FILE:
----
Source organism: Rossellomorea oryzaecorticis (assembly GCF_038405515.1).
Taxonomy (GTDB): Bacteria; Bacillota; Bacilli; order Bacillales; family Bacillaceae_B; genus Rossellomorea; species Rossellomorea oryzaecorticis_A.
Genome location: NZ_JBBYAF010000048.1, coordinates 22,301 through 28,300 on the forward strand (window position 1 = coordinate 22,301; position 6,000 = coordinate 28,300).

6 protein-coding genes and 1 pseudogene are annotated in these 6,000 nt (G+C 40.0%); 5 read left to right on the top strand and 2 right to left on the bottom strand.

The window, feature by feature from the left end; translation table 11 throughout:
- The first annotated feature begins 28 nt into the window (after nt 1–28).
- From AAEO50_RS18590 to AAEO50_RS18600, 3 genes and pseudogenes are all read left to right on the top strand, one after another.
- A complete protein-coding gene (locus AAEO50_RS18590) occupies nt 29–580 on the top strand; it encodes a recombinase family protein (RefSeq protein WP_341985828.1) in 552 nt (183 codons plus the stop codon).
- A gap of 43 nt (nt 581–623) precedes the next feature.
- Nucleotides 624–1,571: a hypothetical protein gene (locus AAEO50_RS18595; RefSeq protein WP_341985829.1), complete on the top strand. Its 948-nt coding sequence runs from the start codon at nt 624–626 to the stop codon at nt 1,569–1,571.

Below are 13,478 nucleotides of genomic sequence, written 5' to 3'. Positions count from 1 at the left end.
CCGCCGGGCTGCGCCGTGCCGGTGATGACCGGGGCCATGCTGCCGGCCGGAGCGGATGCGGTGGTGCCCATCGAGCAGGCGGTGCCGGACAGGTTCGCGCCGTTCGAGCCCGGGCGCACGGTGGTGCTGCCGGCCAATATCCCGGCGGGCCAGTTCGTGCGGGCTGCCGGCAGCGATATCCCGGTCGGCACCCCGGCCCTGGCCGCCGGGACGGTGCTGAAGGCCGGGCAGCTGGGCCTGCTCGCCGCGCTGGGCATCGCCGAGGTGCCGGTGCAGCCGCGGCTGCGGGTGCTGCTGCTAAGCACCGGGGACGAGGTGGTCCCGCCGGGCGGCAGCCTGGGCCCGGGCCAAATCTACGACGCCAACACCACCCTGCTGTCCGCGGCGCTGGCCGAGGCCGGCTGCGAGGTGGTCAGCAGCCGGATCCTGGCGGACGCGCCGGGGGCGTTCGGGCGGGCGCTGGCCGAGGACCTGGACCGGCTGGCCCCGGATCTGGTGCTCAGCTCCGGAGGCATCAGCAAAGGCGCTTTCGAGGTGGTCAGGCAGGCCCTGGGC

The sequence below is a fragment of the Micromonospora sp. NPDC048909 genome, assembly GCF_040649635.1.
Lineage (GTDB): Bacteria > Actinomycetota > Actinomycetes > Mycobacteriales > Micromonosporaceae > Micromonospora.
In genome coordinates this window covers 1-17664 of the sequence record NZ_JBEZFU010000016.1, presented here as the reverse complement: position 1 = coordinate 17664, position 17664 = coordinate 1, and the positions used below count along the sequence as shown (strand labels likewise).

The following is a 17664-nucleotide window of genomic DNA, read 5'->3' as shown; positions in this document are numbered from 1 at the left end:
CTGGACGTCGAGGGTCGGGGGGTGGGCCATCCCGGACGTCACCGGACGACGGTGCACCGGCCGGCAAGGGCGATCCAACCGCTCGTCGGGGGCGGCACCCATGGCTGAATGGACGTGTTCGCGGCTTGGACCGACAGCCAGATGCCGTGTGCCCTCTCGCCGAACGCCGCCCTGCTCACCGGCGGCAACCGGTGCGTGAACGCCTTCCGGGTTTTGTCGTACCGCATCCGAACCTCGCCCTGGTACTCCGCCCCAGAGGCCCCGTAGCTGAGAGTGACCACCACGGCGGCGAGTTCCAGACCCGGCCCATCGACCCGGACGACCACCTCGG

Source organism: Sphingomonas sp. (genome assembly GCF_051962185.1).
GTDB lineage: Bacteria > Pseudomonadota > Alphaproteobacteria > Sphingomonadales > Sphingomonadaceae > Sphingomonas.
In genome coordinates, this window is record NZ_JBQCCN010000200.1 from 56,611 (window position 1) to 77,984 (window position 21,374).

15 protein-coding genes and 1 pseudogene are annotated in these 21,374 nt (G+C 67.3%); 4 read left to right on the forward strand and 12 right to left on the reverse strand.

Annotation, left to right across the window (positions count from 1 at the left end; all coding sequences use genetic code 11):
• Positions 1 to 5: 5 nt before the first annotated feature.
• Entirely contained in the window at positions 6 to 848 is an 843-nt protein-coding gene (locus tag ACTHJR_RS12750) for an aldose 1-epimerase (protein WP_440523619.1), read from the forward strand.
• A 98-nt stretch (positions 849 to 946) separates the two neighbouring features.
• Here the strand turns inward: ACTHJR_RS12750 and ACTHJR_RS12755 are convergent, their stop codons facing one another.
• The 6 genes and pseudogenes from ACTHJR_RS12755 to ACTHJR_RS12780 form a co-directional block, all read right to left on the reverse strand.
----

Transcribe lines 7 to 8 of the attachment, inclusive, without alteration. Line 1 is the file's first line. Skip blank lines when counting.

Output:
- From AAEO50_RS18590 to AAEO50_RS18600, 3 genes and pseudogenes are all read left to right on the top strand, one after another.
- A complete protein-coding gene (locus AAEO50_RS18590) occupies nt 29–580 on the top strand; it encodes a recombinase family protein (RefSeq protein WP_341985828.1) in 552 nt (183 codons plus the stop codon).